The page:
Trucking research group launches survey to identify barriers for women joining the industry

January 4, 2024

Ryan Witkowski


A trucking research group hopes a new survey can help to pinpoint some of the challenges facing women when it comes to joining the industry.

On Wednesday, Jan. 3, the American Transportation Research Institute launched the survey to identify what both female and male truck drivers believe to be the barriers to entry for female truck drivers. The survey is open to all current and former CDL holders.

The survey will ask drivers for their perspectives and experiences:

  • When considering a career as a truck driver
  • While obtaining their CDL
  • Regarding challenges encountered as a truck driver
  • For those who no longer drive a truck, why they left the industry

“The research will also capture other challenges that truck drivers encounter while training, on the road and at parking facilities,” ATRI said in a statement. “The research will utilize responses from both (female) and (male) drivers to identify and contrast the unique challenges faced by (female) drivers.”

According to data from the U.S. Department of Transportation, women account for only 24% of all transportation and warehousing jobs, despite making up around 47% of the country’s workforce. When it comes to those behind the wheel, that number is even lower, with women representing only 6.6% of all drivers.

ATRI said the research – which was identified as a top priority by its Research Advisory Committee – aims to address workforce shortages and safety concerns for female drivers and to identify steps the industry can take to increase the percentage of female drivers.

Truckers will have until Feb. 2 to complete the confidential, online survey here.

Women of Trucking Advisory Board

As part of the 2021 bipartisan infrastructure law, Congress mandated the creation of the Women of Trucking Advisory Board to give FMCSA perspective on barriers to recruiting and retaining female drivers in the industry.

The 15-member board held its first meeting in November 2022, meeting five other times over the course of a year. With its last meeting in the books, a subcommittee has prepared the board’s final report to be submitted to FMCSA.

The agency now has one year to deliver its own report to Congress detailing the findings of the board, along with “any actions taken by the Administrator to adopt the recommendations, or an explanation of the reasons for not adopting the recommendations.”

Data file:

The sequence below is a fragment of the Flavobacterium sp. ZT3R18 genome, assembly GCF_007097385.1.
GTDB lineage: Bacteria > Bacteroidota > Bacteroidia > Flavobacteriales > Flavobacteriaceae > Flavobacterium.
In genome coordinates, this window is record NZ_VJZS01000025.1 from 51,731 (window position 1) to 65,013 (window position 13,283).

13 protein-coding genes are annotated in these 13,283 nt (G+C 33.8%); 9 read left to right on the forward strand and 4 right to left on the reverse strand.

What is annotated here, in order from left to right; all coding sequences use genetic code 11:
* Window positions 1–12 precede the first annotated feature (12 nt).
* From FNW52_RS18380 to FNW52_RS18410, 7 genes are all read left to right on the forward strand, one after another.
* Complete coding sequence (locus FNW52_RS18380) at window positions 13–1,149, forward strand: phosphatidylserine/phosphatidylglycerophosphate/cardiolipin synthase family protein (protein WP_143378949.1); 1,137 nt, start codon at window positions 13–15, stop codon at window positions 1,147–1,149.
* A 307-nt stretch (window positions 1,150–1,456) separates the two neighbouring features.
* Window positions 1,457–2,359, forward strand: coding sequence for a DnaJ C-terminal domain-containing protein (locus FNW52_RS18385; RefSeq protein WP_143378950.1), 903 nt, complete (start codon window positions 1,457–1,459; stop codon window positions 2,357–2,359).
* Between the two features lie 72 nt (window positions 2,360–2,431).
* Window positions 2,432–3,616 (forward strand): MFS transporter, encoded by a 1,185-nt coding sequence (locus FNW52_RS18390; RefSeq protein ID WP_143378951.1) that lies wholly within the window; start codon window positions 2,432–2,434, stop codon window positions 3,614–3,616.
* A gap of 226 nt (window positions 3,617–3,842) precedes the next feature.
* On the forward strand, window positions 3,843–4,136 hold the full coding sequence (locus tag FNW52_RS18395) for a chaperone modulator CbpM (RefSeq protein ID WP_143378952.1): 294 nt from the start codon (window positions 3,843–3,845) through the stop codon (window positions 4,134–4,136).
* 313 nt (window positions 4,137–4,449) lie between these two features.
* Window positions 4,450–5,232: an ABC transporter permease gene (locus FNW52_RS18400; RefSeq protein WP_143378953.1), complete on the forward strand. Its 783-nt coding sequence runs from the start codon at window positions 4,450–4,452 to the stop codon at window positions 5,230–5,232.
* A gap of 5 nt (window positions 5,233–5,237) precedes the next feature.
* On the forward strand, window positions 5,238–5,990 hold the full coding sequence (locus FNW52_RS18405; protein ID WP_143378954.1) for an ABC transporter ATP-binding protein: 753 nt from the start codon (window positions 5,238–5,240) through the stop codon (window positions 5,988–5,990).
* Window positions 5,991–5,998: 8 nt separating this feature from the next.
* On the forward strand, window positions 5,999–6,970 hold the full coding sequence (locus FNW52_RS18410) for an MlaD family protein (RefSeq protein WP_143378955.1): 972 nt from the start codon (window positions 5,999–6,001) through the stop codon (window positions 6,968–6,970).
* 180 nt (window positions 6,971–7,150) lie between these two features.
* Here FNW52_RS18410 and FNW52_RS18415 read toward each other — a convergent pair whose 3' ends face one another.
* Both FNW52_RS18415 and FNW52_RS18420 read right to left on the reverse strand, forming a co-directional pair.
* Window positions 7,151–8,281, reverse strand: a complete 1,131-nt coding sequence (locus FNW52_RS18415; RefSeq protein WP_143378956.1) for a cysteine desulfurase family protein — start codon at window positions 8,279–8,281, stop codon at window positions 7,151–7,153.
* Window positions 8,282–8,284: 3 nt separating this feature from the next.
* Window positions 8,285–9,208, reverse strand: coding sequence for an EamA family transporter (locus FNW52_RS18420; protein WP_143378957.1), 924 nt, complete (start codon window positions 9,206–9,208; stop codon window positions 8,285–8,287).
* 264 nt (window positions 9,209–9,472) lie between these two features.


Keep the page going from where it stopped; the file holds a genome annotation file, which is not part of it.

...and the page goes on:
Key points of the Women of Trucking Advisory Board’s “Essential Statements” include:

  • As the industry evolves, elevate women’s voices in the commercial motor vehicle industry
  • Bring diverse women’s CMV organizations and associations to the decision-making table
  • Increase women’s representation on governmental advisory boards and other stakeholder engagement efforts related to the CMV industry
  • Review and research the potential for an industry exemption from FLSA to determine the degree to which the lack of FLSA applicability to trucking is a barrier for women to become drivers, making it hard to support their families and earn a fair wage with basic protections
  • Recognize, promote and encourage women to join all aspects of the transportation industry
  • Collaborate with the motor coach industry and the broader CMV industry to facilitate opportunities for women
  • Create a centralized web-based platform for women and associations in the industry
  • Encourage the Department of Transportation and Department of Labor to communicate through diverse methods trucking’s essential role in the American economy, so that its status is reflected in support from state and local governments
  • Educate men on the challenges faced by women in the industry and encourage them to become allies for women in the industry

During the board’s last meeting, FMCSA Administrator Robin Hutcheson said the board’s work “inspired me to – when I have the bully pulpit – speak with honesty and speak truth to the issues that you’ve raised.”

“This is recruitment. This is retention. This is the training that women need to stay in the industry,” Hutcheson said. “It’s a key point of your discussion, and we are laser-focused on it: What can we do from the seats that we are sitting in? I’ve heard you loud and clear that you need my voice, and I intend to use it for as long as I can from the seat that I’m in.” LL